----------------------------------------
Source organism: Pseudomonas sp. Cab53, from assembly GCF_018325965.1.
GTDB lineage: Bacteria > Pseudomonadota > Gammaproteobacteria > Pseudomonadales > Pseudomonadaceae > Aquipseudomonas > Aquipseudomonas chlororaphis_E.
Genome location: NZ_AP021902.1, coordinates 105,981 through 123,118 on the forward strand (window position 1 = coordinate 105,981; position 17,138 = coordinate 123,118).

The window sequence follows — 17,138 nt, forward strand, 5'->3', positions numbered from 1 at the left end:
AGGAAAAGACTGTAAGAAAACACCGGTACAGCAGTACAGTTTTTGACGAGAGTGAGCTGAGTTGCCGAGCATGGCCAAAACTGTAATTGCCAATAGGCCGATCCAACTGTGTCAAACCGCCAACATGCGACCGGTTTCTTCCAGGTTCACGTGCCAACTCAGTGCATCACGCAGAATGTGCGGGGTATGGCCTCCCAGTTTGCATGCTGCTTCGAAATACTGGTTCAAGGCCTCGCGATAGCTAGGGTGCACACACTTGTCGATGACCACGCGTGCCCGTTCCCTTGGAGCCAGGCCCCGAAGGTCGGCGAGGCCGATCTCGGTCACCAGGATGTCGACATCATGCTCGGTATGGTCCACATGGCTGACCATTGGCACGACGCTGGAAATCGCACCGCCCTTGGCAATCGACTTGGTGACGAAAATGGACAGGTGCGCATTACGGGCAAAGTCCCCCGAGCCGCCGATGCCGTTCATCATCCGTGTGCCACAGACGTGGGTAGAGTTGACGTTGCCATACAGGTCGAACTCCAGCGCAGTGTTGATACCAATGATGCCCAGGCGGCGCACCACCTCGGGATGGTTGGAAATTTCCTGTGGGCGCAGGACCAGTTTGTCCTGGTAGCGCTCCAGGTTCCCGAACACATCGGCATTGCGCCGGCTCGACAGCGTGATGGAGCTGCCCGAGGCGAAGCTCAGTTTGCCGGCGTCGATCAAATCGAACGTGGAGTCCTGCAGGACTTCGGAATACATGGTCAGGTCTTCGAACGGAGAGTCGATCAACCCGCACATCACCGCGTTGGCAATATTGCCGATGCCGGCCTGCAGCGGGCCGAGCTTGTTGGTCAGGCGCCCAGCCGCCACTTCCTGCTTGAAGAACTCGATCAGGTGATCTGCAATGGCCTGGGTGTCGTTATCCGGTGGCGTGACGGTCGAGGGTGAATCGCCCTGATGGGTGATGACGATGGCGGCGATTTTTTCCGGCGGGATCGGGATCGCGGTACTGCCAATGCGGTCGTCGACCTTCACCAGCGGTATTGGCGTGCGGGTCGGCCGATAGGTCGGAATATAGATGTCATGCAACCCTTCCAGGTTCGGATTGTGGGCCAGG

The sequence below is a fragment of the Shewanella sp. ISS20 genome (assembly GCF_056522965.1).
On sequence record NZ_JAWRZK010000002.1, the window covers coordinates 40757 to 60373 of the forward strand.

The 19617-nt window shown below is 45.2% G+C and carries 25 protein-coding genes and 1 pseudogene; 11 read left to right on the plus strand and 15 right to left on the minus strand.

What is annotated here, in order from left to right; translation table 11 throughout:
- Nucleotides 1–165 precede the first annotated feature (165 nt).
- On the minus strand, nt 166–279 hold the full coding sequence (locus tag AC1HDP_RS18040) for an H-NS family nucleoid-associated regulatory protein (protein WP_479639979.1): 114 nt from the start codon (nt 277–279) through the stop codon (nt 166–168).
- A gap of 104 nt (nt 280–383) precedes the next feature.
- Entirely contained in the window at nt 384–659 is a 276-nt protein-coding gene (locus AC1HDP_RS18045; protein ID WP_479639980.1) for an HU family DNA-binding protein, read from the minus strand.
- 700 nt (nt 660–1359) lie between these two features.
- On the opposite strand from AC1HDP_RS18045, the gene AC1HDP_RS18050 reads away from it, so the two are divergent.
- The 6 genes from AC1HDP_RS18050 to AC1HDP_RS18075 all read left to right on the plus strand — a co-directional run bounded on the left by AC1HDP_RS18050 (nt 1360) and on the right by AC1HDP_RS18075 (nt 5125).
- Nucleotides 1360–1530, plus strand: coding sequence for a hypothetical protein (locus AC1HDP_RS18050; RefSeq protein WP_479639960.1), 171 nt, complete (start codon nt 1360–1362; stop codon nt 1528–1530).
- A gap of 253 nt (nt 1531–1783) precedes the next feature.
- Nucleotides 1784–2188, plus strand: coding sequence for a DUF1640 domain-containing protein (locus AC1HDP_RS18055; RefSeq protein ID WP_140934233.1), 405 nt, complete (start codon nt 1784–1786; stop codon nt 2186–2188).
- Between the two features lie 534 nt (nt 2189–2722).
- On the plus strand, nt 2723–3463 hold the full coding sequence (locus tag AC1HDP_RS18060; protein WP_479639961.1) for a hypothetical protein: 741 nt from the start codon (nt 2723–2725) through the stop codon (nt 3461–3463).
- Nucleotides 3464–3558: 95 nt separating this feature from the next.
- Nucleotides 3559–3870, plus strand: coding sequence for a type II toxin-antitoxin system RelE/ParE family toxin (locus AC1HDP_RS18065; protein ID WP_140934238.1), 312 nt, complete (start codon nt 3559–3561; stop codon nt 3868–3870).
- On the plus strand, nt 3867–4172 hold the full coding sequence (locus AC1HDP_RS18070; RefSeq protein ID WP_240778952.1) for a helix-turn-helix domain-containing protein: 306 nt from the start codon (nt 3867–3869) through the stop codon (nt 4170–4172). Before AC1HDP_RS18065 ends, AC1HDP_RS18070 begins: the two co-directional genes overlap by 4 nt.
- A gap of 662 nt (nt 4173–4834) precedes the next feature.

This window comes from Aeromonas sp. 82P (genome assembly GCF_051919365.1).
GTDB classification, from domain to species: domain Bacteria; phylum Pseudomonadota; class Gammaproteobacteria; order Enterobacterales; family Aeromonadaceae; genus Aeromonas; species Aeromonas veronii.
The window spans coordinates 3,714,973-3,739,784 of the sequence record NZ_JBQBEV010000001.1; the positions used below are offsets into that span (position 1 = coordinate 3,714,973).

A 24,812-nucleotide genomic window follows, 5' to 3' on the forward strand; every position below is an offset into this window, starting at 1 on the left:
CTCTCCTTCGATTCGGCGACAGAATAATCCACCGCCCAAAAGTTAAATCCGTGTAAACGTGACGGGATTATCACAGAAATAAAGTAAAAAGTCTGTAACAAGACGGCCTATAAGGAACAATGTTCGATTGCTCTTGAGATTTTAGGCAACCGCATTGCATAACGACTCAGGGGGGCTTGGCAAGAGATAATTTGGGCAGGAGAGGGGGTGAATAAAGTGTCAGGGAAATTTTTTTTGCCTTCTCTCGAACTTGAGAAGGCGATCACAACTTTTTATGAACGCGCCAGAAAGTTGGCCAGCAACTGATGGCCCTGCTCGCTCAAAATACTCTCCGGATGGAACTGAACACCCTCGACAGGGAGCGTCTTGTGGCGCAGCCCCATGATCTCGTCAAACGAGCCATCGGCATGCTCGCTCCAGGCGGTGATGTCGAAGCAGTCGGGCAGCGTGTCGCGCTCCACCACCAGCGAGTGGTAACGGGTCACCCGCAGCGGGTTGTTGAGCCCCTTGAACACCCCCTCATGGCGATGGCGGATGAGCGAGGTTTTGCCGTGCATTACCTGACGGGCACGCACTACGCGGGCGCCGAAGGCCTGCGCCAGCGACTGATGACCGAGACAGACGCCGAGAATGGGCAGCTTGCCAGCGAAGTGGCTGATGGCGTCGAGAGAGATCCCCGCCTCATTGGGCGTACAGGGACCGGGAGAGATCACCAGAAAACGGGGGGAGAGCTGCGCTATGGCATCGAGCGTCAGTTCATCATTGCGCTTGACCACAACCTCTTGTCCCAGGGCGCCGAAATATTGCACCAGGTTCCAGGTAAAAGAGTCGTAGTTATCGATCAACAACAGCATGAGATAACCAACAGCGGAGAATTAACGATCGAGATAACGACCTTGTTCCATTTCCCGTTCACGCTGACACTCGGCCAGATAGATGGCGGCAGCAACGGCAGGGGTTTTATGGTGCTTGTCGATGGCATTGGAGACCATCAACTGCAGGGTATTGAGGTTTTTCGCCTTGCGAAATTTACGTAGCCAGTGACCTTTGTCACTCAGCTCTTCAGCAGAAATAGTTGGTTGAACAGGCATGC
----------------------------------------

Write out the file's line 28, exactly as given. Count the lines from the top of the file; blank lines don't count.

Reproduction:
The window spans coordinates 3,714,973-3,739,784 of the sequence record NZ_JBQBEV010000001.1; the positions used below are offsets into that span (position 1 = coordinate 3,714,973).